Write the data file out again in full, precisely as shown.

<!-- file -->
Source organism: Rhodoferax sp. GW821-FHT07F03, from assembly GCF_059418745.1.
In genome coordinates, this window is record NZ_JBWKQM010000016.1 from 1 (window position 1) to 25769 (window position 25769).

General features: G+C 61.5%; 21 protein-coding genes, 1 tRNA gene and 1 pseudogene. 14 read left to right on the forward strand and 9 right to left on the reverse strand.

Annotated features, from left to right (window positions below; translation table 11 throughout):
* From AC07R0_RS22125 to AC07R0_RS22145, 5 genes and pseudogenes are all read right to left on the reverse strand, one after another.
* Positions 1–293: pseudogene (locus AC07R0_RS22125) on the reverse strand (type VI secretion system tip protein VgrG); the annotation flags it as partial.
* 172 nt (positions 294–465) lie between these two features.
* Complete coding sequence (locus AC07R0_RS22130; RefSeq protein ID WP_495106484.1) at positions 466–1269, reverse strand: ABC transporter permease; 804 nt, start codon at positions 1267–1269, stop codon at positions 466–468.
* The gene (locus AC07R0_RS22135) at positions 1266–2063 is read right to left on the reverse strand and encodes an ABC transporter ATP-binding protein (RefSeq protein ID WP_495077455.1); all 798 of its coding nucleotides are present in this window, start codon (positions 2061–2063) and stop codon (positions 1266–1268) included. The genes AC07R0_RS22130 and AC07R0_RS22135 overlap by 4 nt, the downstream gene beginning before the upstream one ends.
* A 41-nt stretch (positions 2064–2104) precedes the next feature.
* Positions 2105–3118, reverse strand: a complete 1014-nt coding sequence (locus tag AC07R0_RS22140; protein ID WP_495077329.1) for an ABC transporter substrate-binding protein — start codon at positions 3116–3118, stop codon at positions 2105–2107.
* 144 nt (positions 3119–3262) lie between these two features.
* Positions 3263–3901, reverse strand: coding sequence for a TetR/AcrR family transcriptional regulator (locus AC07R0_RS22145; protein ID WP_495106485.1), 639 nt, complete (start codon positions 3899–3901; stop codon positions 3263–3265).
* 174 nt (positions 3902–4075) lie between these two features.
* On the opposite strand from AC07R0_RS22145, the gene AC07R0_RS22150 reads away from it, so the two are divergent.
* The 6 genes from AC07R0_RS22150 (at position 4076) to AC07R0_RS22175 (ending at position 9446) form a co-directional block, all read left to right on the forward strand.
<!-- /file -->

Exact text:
Source organism: Rhodoferax sp. GW821-FHT07F03, from assembly GCF_059418745.1.
In genome coordinates, this window is record NZ_JBWKQM010000016.1 from 1 (window position 1) to 25769 (window position 25769).

General features: G+C 61.5%; 21 protein-coding genes, 1 tRNA gene and 1 pseudogene. 14 read left to right on the forward strand and 9 right to left on the reverse strand.

Annotated features, from left to right (window positions below; translation table 11 throughout):
* From AC07R0_RS22125 to AC07R0_RS22145, 5 genes and pseudogenes are all read right to left on the reverse strand, one after another.
* Positions 1–293: pseudogene (locus AC07R0_RS22125) on the reverse strand (type VI secretion system tip protein VgrG); the annotation flags it as partial.
* 172 nt (positions 294–465) lie between these two features.
* Complete coding sequence (locus AC07R0_RS22130; RefSeq protein ID WP_495106484.1) at positions 466–1269, reverse strand: ABC transporter permease; 804 nt, start codon at positions 1267–1269, stop codon at positions 466–468.
* The gene (locus AC07R0_RS22135) at positions 1266–2063 is read right to left on the reverse strand and encodes an ABC transporter ATP-binding protein (RefSeq protein ID WP_495077455.1); all 798 of its coding nucleotides are present in this window, start codon (positions 2061–2063) and stop codon (positions 1266–1268) included. The genes AC07R0_RS22130 and AC07R0_RS22135 overlap by 4 nt, the downstream gene beginning before the upstream one ends.
* A 41-nt stretch (positions 2064–2104) precedes the next feature.
* Positions 2105–3118, reverse strand: a complete 1014-nt coding sequence (locus tag AC07R0_RS22140; protein ID WP_495077329.1) for an ABC transporter substrate-binding protein — start codon at positions 3116–3118, stop codon at positions 2105–2107.
* 144 nt (positions 3119–3262) lie between these two features.
* Positions 3263–3901, reverse strand: coding sequence for a TetR/AcrR family transcriptional regulator (locus AC07R0_RS22145; protein ID WP_495106485.1), 639 nt, complete (start codon positions 3899–3901; stop codon positions 3263–3265).
* 174 nt (positions 3902–4075) lie between these two features.
* On the opposite strand from AC07R0_RS22145, the gene AC07R0_RS22150 reads away from it, so the two are divergent.
* The 6 genes from AC07R0_RS22150 (at position 4076) to AC07R0_RS22175 (ending at position 9446) form a co-directional block, all read left to right on the forward strand.